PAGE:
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Idioms about ghost

    give up the ghost,
    1. to die.
    2. to cease to function or exist.

Origin of ghost

First recorded before 900; Middle English goost (noun), Old English gāst; cognate with German Geist spirit

synonym study for ghost

1. Ghost, specter, spirit all refer to the disembodied soul of a person. A ghost is the soul or spirit of a deceased person, which appears or otherwise makes its presence known to the living: the ghost of a drowned child. A specter is a ghost or apparition of more or less weird, unearthly, or terrifying aspect: a frightening specter. Spirit is often interchangeable with ghost but may mean a supernatural being, usually with an indication of good or malign intent toward human beings: the spirit of a friend; an evil spirit.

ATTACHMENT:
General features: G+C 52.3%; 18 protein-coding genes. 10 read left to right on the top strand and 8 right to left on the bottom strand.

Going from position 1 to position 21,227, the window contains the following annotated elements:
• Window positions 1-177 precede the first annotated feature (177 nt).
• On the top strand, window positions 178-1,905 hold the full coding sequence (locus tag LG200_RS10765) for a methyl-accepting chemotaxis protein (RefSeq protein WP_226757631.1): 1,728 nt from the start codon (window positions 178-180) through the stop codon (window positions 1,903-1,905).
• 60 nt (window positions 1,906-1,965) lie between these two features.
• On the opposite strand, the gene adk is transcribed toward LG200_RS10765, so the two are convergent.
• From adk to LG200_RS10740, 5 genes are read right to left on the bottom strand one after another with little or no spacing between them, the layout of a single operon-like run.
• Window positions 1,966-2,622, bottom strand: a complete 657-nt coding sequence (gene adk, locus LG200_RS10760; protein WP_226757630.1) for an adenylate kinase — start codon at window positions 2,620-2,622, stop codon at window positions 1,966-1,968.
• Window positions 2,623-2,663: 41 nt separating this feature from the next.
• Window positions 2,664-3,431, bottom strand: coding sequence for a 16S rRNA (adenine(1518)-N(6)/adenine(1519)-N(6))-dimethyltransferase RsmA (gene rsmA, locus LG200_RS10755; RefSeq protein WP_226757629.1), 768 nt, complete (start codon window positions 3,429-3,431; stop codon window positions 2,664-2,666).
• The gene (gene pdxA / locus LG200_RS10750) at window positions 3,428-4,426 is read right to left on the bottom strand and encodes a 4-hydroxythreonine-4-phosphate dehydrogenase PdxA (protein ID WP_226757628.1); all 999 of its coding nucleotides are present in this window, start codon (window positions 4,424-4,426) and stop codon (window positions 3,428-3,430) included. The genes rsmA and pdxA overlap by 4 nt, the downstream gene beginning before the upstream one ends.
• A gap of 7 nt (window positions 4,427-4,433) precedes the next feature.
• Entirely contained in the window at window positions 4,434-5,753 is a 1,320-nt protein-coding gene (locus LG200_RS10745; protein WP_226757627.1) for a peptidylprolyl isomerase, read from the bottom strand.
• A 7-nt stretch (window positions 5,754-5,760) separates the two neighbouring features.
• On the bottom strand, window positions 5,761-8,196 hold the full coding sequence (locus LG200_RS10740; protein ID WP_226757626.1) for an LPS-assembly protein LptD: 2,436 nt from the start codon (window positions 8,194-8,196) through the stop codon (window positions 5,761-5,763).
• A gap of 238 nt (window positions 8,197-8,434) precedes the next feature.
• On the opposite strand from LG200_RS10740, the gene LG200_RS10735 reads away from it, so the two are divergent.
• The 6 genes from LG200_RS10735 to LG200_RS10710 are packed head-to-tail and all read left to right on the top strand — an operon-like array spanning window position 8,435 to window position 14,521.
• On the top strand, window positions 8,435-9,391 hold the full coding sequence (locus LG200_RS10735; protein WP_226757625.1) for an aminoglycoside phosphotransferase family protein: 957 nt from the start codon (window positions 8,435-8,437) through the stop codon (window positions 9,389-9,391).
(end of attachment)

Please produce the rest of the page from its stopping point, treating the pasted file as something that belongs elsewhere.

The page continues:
OTHER WORDS FROM ghost

ghost·i·ly, adverbghost·like, adjectivede·ghost, verb (used with object)un·ghost·like, adjective
Dictionary.com Unabridged Based on the Random House Unabridged Dictionary, © Random House, Inc. 2021

How to use ghost in a sentence

British Dictionary definitions for ghost

ghost
/ (ɡəʊst) /

noun
verb

Derived forms of ghost

ghostlike, adjective

Word Origin for ghost

Old English gāst; related to Old Frisian jēst, Old High German geist spirit, Sanskrit hēda fury, anger
Collins English Dictionary - Complete & Unabridged 2012 Digital Edition © William Collins Sons & Co. Ltd. 1979, 1986 © HarperCollins Publishers 1998, 2000, 2003, 2005, 2006, 2007, 2009, 2012

Other Idioms and Phrases with ghost

ghost

The American Heritage® Idioms Dictionary Copyright © 2002, 2001, 1995 by Houghton Mifflin Harcourt Publishing Company. Published by Houghton Mifflin Harcourt Publishing Company.
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